Of course, the truth is that the atmosphere retains energy through the greenhouse effect in order to make the planet habitable. That is the opposite of what the book says.

If you are interested, this PDF lists the details of the 11 things that show this book is different from the others in the series, the 5 statements that implicitly support an old earth, the 18 serious scientific errors, and the 17 minor scientific errors that I found. It also lists 4 things that I simply do not understand.

6 thoughts on “My Review of Exploring Creation With Earth Science”

  1. I enjoy your articles so much. I always learn new or different views. Thanks

  2. Have you by any chance seen the Netflix series Ask the StoryBots? The errors you’ve pointed out in this textbook remind me of the episode “Why is the Sky Blue?” from season 1.

    The StoryBots (these cute robots who live in computers and are able to shrink and grow at will without explanation) go talk to an artist, because “an artist knows a lot about colors.” The artist tells them about how light is made of different color waves, and that “Red color waves bounce off of an apple, and yellow color waves bounce off of a banana; so there must be something in the sky off of which blue color waves bounce.”

    So the StoryBots shrink down to microscopic size and discover Oxygen and Nitrogen molecules and dust particles in the sky. The molecules tell the StoryBots about how they scatter blue light, and the StoryBots say “It’s sort of like how red color waves bounce off of an apple, and yellow color waves bounce off of a banana!”

    And then, after watching this and every other episode a dozen times with my daughter, I remembered: Light can’t bounce off of individual molecules, because most molecules are 1000 times smaller than the smallest wavelength of light! (Unless of course we’re talking about vulcanized rubber).

    So light can’t bounce off of molecules, but molecules can scatter light. In the episode they do say that the color blue is scattered, but they make it seem like scattering light is the same as light bouncing off objects. Not sure how that could be better explained in a kids netflix show, but there must be a way.

    1. I have never seen that series. You are correct that light doesn’t bounce off of individual molecules. It’s called “Rayleigh scattering,” but it’s often just called “scattering,” which makes it sound like the light is bouncing around, but it really isn’t. The energy from the visible light excites the nitrogen and oxygen molecules, making them vibrate, and that vibration produces it’s own light, which moves in all directions. Thus, the incoming light is changed from moving in one direction to moving in all directions. The vibration is in the ultraviolet end of the spectrum, so blue light excites the vibrations best, which is why blue light does the most Rayleigh scattering.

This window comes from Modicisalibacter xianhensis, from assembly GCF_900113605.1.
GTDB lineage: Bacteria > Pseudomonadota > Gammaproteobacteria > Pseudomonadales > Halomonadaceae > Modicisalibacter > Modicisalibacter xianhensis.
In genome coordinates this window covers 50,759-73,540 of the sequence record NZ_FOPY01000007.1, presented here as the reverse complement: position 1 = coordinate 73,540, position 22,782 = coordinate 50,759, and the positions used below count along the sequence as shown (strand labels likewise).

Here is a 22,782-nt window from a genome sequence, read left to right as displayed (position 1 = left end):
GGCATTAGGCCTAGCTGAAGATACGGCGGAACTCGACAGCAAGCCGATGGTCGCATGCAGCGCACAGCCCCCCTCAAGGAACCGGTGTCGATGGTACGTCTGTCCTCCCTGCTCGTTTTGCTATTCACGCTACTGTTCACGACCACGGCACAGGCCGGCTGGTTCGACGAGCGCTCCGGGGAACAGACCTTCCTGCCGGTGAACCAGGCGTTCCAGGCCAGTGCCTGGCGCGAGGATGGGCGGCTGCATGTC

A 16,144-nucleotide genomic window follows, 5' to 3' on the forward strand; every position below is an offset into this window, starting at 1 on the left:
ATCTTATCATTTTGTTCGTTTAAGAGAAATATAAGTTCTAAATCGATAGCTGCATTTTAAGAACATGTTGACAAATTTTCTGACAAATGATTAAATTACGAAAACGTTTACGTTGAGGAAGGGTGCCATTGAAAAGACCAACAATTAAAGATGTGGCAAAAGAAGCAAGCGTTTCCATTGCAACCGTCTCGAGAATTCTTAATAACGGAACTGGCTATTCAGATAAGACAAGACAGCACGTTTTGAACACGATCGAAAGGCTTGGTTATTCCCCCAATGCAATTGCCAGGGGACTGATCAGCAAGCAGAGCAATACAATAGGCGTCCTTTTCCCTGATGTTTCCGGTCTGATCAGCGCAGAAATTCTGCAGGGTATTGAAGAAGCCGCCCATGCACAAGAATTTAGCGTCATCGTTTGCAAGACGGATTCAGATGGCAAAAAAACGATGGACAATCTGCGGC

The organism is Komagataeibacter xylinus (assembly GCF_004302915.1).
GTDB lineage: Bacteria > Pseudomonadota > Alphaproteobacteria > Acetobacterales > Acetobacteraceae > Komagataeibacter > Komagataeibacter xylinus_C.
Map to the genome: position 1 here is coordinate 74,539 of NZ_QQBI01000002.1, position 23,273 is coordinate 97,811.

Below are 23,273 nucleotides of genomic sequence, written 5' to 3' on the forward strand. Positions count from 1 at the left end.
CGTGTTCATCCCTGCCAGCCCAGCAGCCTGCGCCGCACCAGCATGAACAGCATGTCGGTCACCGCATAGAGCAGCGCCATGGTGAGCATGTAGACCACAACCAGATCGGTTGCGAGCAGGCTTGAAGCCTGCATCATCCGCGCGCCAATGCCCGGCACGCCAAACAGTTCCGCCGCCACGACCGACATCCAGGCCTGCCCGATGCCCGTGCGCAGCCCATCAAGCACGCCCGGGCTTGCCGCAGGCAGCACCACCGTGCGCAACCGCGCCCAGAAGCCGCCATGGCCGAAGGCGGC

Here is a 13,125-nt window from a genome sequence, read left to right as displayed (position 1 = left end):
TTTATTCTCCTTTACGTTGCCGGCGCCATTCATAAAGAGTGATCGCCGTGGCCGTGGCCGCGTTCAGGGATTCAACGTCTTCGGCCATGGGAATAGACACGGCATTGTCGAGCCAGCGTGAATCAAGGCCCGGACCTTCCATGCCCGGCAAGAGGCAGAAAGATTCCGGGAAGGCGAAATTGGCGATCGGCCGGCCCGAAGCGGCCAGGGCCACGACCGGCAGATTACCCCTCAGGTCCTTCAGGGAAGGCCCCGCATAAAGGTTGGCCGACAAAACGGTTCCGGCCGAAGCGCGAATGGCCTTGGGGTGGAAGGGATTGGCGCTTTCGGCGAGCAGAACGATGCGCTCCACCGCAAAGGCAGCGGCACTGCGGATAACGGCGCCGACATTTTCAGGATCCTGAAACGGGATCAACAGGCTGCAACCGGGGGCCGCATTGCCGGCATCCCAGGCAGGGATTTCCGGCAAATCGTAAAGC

3. Hey Dr. Wile, this might be a bit random, but what do you think is the best solution to the problem of distant starlight? I haven’t found any articles about it in your blog, so I was wondering how you think it is best solved.

    1. Hi Peter,

      Distant starlight isn’t really a problem for young-earthers, because light years do not measure time. They measure distance. The fact that a star is a million light years away doesn’t tell you that it took a million years for light to get here from the star. That’s because we know time varies throughout the universe, depending on the gravitational fields inthe area. This is one of the standard predictions of Einstein’s General Relativity, and it has been confirmed by the GPS. Time ticks faster on the GPS satellites than it does on the surface of the earth, since they are in a lower gravitational field. If we didn’t actually take that into account, the GPS would not work. Given that, the time it takes for light to travel throughout the universe depends on the nature of how mass is distributed throughout the universe. We don’t know the distribution, but we know for certain that it is not homogeneous, which is required for the idea that light takes a million years to travel a million light years.

      If you assume that the universe’s expansion is pretty much like every other expansion we have witnessed (roughly spherical), you end up with a cosmology that fits the young-earth timescale: